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**Round 1**

1. What is the largest street number of any building in England?

2. Part of New York City has a grid pattern, with the north-south streets called First Avenue, Second Avenue, and so on, and the east-west ones called 1st Street, 2nd Street, and so on. What is the highest numbered street?

3. And the highest numbered avenue?

4. And the only fraction-numbered avenue?

5. A street has houses numbered 1 to 199. How many of each digit – 0, 1, 2, 3, 4, 5, 6, 7, 8, 9 – do you need to make the street-number signs for nos.1 to 99?

6. How many for nos.100 to 199?

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**Round 2**

1. I fire a gun horizontally and simultaneously drop a bullet. Which hits the ground first, the bullet fired from the gun, or the bullet I dropped?

2. You have to measure exactly 4 litres of water, but you only have a 3-litre bottle and a 5-litre bottle. How do you do it?

3. You start walking north and you walk in a straight line for two kilometres. When you look at the map, you discover that you actually walked one kilometre north and one kilometre south. How is this possible?

4. I can tile my floor without gaps using identical tiles which are regular polygons (all sides and angles the same). How many sides can the tiles have?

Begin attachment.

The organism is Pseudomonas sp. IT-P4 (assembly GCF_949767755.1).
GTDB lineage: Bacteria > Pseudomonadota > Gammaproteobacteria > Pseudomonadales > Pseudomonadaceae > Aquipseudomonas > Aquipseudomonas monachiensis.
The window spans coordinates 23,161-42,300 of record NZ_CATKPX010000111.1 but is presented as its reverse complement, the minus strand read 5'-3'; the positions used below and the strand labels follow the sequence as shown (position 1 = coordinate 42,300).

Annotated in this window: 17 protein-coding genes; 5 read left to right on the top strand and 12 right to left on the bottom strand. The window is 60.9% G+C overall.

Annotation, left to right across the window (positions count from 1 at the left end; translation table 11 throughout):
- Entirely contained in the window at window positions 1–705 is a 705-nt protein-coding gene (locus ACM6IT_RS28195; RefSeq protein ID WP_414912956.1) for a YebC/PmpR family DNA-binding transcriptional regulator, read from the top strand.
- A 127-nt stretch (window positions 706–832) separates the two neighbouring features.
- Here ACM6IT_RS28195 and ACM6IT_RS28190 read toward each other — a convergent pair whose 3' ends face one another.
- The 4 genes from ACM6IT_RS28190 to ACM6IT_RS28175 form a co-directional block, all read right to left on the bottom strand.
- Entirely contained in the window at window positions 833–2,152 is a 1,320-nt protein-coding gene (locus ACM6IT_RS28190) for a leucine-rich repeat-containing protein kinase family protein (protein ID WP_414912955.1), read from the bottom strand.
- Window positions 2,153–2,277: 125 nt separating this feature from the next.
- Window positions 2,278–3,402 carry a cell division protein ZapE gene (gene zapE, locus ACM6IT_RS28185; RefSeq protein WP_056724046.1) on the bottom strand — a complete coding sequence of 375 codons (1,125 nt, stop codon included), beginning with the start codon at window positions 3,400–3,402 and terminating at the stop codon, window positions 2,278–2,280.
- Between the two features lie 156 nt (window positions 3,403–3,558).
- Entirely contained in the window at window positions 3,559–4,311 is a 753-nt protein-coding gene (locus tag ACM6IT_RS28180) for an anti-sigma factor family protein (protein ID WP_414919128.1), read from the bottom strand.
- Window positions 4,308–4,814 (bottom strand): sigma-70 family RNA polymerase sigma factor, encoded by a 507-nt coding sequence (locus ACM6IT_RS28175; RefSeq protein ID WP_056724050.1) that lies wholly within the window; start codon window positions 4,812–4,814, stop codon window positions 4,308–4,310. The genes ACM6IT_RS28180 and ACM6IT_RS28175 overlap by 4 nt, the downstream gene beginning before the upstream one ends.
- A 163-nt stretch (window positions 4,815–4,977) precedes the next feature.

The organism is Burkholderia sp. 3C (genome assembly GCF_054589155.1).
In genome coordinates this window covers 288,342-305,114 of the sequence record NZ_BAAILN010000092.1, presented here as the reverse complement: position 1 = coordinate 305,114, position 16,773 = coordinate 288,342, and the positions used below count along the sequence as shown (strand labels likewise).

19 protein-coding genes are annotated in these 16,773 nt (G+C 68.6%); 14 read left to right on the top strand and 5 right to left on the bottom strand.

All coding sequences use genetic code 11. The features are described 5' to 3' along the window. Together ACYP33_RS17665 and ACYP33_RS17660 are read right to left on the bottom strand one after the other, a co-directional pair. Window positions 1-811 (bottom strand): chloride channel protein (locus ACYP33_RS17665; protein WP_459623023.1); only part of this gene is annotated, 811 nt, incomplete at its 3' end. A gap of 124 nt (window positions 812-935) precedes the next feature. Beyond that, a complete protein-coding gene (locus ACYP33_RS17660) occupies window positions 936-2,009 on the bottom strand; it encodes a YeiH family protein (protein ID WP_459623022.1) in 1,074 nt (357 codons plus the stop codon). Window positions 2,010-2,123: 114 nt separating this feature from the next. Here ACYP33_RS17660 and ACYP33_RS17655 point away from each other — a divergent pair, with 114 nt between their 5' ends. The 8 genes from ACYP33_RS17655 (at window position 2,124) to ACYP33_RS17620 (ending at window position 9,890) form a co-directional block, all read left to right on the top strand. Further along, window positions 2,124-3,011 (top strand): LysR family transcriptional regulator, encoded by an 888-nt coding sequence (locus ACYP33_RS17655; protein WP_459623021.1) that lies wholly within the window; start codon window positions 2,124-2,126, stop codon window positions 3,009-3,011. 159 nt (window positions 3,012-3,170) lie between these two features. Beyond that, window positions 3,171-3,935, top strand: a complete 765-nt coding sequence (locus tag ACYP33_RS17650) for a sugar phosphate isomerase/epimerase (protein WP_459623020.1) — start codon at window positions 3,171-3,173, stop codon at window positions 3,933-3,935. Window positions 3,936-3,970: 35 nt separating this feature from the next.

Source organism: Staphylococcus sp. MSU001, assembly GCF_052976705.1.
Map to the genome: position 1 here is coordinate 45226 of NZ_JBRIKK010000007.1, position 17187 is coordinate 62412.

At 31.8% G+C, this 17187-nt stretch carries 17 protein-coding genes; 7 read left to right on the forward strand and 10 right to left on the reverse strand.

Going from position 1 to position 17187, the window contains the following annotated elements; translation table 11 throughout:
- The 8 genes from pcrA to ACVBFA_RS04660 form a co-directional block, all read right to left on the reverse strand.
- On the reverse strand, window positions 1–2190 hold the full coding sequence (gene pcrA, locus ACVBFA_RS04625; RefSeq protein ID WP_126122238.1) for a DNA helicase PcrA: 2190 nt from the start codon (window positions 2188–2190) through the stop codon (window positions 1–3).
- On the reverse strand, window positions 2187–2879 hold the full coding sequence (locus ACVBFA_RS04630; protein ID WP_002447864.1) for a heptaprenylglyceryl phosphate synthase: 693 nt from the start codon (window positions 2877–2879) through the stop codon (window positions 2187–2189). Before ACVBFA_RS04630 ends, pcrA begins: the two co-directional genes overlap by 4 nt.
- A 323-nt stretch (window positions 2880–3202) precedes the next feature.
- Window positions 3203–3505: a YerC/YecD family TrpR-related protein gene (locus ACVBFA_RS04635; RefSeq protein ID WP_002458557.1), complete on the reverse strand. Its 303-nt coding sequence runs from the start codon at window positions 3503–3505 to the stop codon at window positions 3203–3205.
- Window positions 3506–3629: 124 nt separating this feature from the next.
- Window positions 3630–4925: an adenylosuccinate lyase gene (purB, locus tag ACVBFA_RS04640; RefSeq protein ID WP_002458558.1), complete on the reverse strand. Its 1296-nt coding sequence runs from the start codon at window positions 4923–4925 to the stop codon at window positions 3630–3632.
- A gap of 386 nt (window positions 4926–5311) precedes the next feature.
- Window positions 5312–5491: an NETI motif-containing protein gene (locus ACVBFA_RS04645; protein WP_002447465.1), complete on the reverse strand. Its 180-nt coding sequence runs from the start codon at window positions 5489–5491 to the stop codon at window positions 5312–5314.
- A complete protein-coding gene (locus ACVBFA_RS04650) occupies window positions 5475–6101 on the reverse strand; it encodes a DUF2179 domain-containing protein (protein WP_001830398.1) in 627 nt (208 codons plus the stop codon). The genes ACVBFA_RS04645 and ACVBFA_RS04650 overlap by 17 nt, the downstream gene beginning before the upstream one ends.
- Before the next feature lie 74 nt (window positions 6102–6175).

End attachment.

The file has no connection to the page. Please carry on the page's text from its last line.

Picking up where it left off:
5. Everyone in France always shakes hands with a friend when meeting them for the first time in a particular day. You and five friends meet for the first time one day. How many handshakes?

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**Round 3**

1. How can you flip this triangle upside down by moving only three coins?

2. How can you make seven squares here by moving only two matches?

3. How many squares, altogether, of different sizes, are there here?

4. And here?

5. And here?

6. And in a 10×10 grid?

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**Round 4**

1. If all seven billion people in the world stood as close together as in a crowded Tube train, what area would they fit into? The equivalent of Europe? Of England? Of south-east England? Of London? Of Southwark?

2. About how many times in a year do you breath in and out?

3. About how many words a day does the average person say?

4. About how many pizzas are sold in the whole world per year?

5. About how many mobile phones are there in the world?

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**Round 5**

1. Why are there 60 minutes in an hour, and 60 seconds in a minute?

2. Why are there 360 degrees in a circle?

3. Why are there 1024 bytes in a kilobyte?

4. Why can a cat survive a big fall but an elephant can’t?

5. During the French Revolution, as well as introducing the metric system for lengths and weights, the revolutionary authorities also decreed that a right angle would now be 100 degrees instead of 90. The metric system has spread from France to the whole world, but the 400 degree circle did not stick. Why not?